What becomes of Times Square when you take away hundreds of thousands of cheering, shivering New Year’s Eve revelers? It may no longer be the…
Nearly 714,000 people filed initial claims for state unemployment insurance, compared with 836,000 in the prior week, before statistical adjustments. With seasonal swings factored in, the figure was 712,000, a drop of 75,000, the Labor Department reported Thursday.
The decline came after two consecutive weekly increases, though the level of claims remained at levels unseen in previous recessions.
Almost 289,000 new claims were tallied under the Pandemic Unemployment Assistance program, which provides support to freelancers, gig-workers, the self-employed and others not ordinarily eligible for unemployment insurance.
Pandemic Unemployment Assistance is one of two emergency federal jobless benefit programs set to expire at the end of the month. Millions will be scrambling to make up for the lost funds, even as the absence of those dollars in consumers’ pockets dampens overall economic growth.
Republicans and Democrats on Capitol Hill continue to spar over the size of any new stimulus package, with G.O.P. leaders opposed to the kind of multitrillion-dollar relief effort envisioned by Democrats.
The prospect of vaccines to combat the virus is a hopeful long-term signal, but the economy will face serious challenges until inoculations can begin on a mass scale in the spring, said Michael Gapen, chief U.S. economist at Barclays.
He is looking for a U.S. economic growth rate near zero in the first quarter, followed by a rebound later next year as consumer spending picks up.
“I think the economy is on a solid footing, but we may just hit a couple of bumps between now and the end of the first quarter,” Mr. Gapen said. “Stimulus would be helpful, of course.”
Independent economists overwhelmingly favor the passage of more stimulus money before the end of the year — and the prospects for such a bill seem to be improving.
Democratic leaders in Congress yesterday signaled their openness to a bipartisan $908 billion stimulus package. Democrats would prefer a bigger package, like the $3 trillion bill that the House passed in May. But House Speaker Nancy Pelosi and Chuck Schumer, the Senate Minority Leader, released a statement saying that the bipartisan plan should become “the basis for immediate bipartisan, bicameral negotiations.”
The next move is up to Mitch McConnell and other Senate Republicans, some of whom have previously supported a $500 billion bill. There are political reasons that both sides want to appear responsive to Americans’ economic pain: The Senate runoff elections in Georgia on Jan. 5 will determine which party controls the Senate.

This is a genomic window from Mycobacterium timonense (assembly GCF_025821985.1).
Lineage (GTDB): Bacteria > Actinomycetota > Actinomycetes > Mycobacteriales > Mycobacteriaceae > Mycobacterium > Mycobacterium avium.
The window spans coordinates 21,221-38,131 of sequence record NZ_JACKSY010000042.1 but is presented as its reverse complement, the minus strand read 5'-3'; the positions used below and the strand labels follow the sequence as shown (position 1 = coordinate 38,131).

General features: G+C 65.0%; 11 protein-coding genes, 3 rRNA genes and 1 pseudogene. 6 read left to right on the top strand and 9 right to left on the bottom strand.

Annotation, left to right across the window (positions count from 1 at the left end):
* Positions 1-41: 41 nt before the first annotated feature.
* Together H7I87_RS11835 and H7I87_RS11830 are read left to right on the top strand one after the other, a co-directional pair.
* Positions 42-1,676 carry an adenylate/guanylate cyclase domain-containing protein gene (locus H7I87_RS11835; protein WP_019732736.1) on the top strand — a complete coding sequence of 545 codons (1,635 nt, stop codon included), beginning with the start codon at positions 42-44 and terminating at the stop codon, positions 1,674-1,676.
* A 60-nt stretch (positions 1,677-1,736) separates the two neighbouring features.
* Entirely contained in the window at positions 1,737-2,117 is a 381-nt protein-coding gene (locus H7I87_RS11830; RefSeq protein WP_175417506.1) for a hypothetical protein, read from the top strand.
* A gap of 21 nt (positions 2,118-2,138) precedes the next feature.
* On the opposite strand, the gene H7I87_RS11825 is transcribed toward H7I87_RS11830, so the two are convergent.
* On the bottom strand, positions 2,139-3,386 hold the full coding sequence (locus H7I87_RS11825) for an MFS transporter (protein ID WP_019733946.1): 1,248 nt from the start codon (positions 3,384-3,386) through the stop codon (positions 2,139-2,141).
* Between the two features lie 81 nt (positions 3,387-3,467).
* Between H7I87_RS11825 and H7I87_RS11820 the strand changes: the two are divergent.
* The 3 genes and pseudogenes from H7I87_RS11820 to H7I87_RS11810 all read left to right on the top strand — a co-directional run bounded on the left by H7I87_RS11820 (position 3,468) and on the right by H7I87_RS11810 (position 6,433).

The economy already seems to have slowed in recent weeks, as virus caseloads have risen. And the situation will probably worsen if Congress does not pass another stimulus. Many provisions enacted since the spring are set to end on Dec. 31. Among the effects:
About seven million freelancers, contract workers and other Americans who don’t qualify for traditional jobless benefits will lose their emergency aid. On average, it now equals $1,058 a month.
Close to five million more people who have been out of work for at least six months will also be cut off from aid — which now averages $1,253 a month. The usual limit on jobless benefits is 26 weeks, and a provision that extended it to 39 weeks is expiring.
A tax credit that has given more than 125,000 companies an incentive not to lay off workers will expire. Companies will also lose the ability to defer payroll taxes and take deductions for business losses.
Aid to state and local governments — $150 billion — will expire. Without more aid, those governments will likely need to make cuts to schools, police forces, health care and other programs.
Nearly two-thirds of the Swiss food giant’s emissions come from agriculture, where reducing emissions requires working with some 500,000 farmers and 150,000 suppliers. That’s more complicated than simply switching to renewable electricity or offsetting business travel (which Nestlé is also doing).
Mark Schneider, the company’s chief executive, spoke with the DealBook newsletter about how he won support from more than 290,000 employees — and how he will sell investors on paying now to meet a goal 30 years in the future.
Long-term investors see the net-zero pledge as “future-proofing the company,” Mr. Schneider said, especially as environmental laws become stricter and consumers increasingly seek climate-friendly products. For investors with shorter horizons, the pledge is “earnings neutral,” he added: Despite costing around $3.6 billion over the next five years, these investments will be financed by operational efficiencies and will, eventually, enable the company to “charge a premium for better products.”